Maury Tuilé for some Christmas cheer
I have spent much of this year thinking and writing about Roussillon, rather than the Languedoc, researching a book on the region that is due to appear in the spring. One of the delights of Roussillon is the vin doux naturel, the delicious fortified wines of Maury, Banyuls and Rivesaltes. And one of the enigmas is: why are these wines not more popular, when they are so delicious? And they are perfect for this time of the year, providing warmth and spice on a grey day. They go with mince pies and Christmas pudding, with Stilton and walnuts, or are perfect for sipping on their own. And they represent extraordinary value. Berry Bros are selling Maury 1928 Solera, produced by the village cooperative of Maury for £19.95 for a 50 cl bottle. The wine comes from a solera that was started in 1928. The grape variety is Grenache Noir, which will have been aged in barrel for over number of years so that the colour evolves and become tuilé or tawny and the wine develops a wonderful dry nutty nose, reminiscent of walnuts, with some rounded rich red fruit, balanced with a firm bite on the finish, and a streak of alcohol.
Vin doux comes in various forms and colours. There are younger fresher wines, Grenat or Rimage, made without any contact with oxygen, which you might equate to a ruby port. And then there are the oxidative wines that spend several, even many years in barrel which are often left outside so that they are exposed to the elements and extremes of temperature, both heat and cold. Alternatively, they might be left in an attic, again subjected to extremes of temperature, so that the flavours concentrate, as the angels take their share, with the gentle evaporation of the wine. If made from white grapes, they will turn ambré or amber with age, and if made from red grapes, they will become tuilé or tawny. So if you are looking for an original Christmas drink, do try a vin doux. You will not be disappointed.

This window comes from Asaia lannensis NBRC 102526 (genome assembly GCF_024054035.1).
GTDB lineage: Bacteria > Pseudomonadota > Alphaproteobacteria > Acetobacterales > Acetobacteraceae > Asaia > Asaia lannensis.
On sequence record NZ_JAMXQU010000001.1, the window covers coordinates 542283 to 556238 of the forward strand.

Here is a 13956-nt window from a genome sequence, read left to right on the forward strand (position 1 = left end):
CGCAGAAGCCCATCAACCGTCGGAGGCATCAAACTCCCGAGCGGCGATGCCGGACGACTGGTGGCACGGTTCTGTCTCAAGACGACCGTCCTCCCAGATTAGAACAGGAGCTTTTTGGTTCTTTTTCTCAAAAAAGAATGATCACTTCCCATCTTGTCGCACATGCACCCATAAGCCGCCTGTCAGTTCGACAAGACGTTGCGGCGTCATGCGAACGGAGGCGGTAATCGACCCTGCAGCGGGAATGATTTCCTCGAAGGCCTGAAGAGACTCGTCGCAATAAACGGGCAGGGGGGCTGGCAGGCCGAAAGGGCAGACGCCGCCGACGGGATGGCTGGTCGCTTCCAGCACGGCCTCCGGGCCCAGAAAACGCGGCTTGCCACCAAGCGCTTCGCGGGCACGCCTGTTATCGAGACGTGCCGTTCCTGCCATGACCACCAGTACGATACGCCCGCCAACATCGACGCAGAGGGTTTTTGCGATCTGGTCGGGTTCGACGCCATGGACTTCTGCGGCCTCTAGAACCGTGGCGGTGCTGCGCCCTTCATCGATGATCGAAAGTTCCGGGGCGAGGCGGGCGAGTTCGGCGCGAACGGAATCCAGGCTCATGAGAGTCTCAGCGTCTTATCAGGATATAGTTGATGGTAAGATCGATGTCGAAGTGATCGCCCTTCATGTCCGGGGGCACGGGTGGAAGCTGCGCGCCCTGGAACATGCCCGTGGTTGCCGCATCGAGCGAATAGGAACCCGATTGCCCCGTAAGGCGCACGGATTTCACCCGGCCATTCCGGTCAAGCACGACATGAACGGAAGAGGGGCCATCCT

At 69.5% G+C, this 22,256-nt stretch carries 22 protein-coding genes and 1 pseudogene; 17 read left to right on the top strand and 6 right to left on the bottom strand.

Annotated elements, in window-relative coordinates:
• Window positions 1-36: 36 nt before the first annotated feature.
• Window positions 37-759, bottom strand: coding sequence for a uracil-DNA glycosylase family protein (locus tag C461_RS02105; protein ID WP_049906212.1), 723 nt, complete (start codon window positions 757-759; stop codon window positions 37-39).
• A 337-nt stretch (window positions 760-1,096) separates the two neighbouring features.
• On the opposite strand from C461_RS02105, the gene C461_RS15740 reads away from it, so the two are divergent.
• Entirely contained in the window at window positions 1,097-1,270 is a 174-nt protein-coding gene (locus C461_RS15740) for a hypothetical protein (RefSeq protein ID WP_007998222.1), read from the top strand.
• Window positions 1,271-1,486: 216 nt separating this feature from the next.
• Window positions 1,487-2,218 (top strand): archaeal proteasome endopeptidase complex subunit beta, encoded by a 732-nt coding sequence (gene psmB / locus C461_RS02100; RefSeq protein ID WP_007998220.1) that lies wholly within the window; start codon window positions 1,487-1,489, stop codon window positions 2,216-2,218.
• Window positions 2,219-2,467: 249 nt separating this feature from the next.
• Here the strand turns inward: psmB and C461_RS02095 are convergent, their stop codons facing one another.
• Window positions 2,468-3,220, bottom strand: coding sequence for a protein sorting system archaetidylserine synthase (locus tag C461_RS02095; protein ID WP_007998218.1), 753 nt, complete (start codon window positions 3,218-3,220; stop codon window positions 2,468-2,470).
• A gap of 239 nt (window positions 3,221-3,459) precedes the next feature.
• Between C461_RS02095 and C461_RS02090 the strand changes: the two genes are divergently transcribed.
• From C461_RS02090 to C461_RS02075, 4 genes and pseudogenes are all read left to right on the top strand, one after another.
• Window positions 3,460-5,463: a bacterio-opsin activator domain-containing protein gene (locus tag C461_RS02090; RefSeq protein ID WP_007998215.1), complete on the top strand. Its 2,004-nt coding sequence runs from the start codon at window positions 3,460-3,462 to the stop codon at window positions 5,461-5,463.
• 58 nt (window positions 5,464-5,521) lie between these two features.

This will be my last post of the year, so may I take this opportunity to wish you a Happy Christmas with some good bottles, and followed by a very much better 2021 than 2020.